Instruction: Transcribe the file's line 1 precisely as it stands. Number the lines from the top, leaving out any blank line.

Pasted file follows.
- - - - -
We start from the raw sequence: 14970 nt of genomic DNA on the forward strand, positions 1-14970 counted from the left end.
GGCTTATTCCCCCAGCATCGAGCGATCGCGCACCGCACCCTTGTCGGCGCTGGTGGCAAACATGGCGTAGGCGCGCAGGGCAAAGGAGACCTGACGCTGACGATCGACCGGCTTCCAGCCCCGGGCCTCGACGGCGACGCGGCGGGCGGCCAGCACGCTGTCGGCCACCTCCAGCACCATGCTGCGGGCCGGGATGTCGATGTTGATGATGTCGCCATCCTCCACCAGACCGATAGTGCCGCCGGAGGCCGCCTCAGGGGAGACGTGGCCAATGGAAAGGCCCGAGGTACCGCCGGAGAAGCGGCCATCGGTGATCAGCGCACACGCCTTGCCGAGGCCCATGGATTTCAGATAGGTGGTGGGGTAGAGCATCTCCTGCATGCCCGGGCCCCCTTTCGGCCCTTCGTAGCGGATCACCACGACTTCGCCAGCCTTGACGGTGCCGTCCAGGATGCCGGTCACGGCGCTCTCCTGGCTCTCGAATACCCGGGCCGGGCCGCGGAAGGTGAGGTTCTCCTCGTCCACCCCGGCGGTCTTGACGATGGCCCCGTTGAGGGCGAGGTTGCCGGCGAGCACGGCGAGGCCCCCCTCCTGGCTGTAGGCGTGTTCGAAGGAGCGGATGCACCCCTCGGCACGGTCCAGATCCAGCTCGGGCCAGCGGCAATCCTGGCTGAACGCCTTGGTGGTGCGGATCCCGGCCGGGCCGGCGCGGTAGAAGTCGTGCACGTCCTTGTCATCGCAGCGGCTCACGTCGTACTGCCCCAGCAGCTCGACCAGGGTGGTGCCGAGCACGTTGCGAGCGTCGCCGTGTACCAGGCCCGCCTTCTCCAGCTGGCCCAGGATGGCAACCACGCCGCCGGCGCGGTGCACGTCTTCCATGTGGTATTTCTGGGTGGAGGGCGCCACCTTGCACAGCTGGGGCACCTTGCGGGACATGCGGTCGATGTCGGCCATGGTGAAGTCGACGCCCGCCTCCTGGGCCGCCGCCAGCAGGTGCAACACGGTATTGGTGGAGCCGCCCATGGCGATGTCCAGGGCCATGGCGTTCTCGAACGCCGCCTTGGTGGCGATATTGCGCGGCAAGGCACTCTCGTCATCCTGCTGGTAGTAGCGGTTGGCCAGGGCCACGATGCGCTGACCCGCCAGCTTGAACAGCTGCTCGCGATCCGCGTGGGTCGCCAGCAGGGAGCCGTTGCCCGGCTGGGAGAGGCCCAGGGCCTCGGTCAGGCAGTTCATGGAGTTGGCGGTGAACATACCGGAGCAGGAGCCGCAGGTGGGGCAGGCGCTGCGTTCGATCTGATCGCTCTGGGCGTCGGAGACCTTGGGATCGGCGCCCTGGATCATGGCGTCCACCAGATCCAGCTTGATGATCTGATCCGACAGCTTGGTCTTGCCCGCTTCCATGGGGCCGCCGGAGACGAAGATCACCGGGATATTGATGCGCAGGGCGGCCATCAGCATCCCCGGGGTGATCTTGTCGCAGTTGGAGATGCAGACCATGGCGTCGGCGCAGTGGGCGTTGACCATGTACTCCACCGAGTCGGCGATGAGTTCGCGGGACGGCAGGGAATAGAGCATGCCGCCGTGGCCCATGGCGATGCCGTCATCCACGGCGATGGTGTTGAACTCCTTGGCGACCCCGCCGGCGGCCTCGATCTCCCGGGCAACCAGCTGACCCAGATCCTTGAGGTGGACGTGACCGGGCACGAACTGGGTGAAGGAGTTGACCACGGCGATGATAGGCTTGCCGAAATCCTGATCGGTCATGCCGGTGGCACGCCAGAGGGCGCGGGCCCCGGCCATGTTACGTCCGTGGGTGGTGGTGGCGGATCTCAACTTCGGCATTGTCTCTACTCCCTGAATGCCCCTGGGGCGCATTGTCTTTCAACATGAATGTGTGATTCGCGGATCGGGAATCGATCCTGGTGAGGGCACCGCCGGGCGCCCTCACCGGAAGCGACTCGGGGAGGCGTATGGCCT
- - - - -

We start from the raw sequence: 14970 nt of genomic DNA on the forward strand, positions 1-14970 counted from the left end.